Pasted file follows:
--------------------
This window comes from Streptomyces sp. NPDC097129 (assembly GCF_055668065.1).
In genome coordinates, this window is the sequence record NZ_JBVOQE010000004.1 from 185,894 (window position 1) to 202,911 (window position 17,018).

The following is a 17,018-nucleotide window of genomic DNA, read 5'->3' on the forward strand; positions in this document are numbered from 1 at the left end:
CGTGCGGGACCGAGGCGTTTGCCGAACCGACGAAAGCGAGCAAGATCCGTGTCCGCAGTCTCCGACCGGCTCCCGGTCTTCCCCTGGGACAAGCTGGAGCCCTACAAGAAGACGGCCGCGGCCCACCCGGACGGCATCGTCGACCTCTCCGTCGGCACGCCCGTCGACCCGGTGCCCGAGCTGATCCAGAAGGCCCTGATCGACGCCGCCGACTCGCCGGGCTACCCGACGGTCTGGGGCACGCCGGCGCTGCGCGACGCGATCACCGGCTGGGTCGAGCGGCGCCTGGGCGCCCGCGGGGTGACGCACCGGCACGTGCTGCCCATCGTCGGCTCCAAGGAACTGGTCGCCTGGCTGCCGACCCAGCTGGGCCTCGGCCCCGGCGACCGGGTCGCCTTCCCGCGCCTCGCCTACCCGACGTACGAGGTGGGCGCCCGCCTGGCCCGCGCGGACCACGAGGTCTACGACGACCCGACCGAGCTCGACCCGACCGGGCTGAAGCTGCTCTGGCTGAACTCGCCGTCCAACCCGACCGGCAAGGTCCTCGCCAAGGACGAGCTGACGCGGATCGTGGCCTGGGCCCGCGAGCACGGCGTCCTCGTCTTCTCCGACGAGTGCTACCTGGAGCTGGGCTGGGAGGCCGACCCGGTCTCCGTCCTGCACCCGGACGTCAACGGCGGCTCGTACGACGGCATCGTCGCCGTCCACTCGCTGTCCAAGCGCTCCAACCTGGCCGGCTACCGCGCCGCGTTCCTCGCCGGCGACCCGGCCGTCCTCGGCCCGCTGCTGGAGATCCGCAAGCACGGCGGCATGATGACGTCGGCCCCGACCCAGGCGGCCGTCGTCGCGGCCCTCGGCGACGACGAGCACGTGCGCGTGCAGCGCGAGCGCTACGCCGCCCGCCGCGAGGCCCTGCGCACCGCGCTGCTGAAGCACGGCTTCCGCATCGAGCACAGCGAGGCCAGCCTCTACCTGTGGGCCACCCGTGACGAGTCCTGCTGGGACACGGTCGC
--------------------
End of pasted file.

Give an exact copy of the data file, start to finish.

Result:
This window comes from Streptomyces sp. NPDC097129 (assembly GCF_055668065.1).
In genome coordinates, this window is the sequence record NZ_JBVOQE010000004.1 from 185,894 (window position 1) to 202,911 (window position 17,018).

The following is a 17,018-nucleotide window of genomic DNA, read 5'->3' on the forward strand; positions in this document are numbered from 1 at the left end:
CGTGCGGGACCGAGGCGTTTGCCGAACCGACGAAAGCGAGCAAGATCCGTGTCCGCAGTCTCCGACCGGCTCCCGGTCTTCCCCTGGGACAAGCTGGAGCCCTACAAGAAGACGGCCGCGGCCCACCCGGACGGCATCGTCGACCTCTCCGTCGGCACGCCCGTCGACCCGGTGCCCGAGCTGATCCAGAAGGCCCTGATCGACGCCGCCGACTCGCCGGGCTACCCGACGGTCTGGGGCACGCCGGCGCTGCGCGACGCGATCACCGGCTGGGTCGAGCGGCGCCTGGGCGCCCGCGGGGTGACGCACCGGCACGTGCTGCCCATCGTCGGCTCCAAGGAACTGGTCGCCTGGCTGCCGACCCAGCTGGGCCTCGGCCCCGGCGACCGGGTCGCCTTCCCGCGCCTCGCCTACCCGACGTACGAGGTGGGCGCCCGCCTGGCCCGCGCGGACCACGAGGTCTACGACGACCCGACCGAGCTCGACCCGACCGGGCTGAAGCTGCTCTGGCTGAACTCGCCGTCCAACCCGACCGGCAAGGTCCTCGCCAAGGACGAGCTGACGCGGATCGTGGCCTGGGCCCGCGAGCACGGCGTCCTCGTCTTCTCCGACGAGTGCTACCTGGAGCTGGGCTGGGAGGCCGACCCGGTCTCCGTCCTGCACCCGGACGTCAACGGCGGCTCGTACGACGGCATCGTCGCCGTCCACTCGCTGTCCAAGCGCTCCAACCTGGCCGGCTACCGCGCCGCGTTCCTCGCCGGCGACCCGGCCGTCCTCGGCCCGCTGCTGGAGATCCGCAAGCACGGCGGCATGATGACGTCGGCCCCGACCCAGGCGGCCGTCGTCGCGGCCCTCGGCGACGACGAGCACGTGCGCGTGCAGCGCGAGCGCTACGCCGCCCGCCGCGAGGCCCTGCGCACCGCGCTGCTGAAGCACGGCTTCCGCATCGAGCACAGCGAGGCCAGCCTCTACCTGTGGGCCACCCGTGACGAGTCCTGCTGGGACACGGTCGC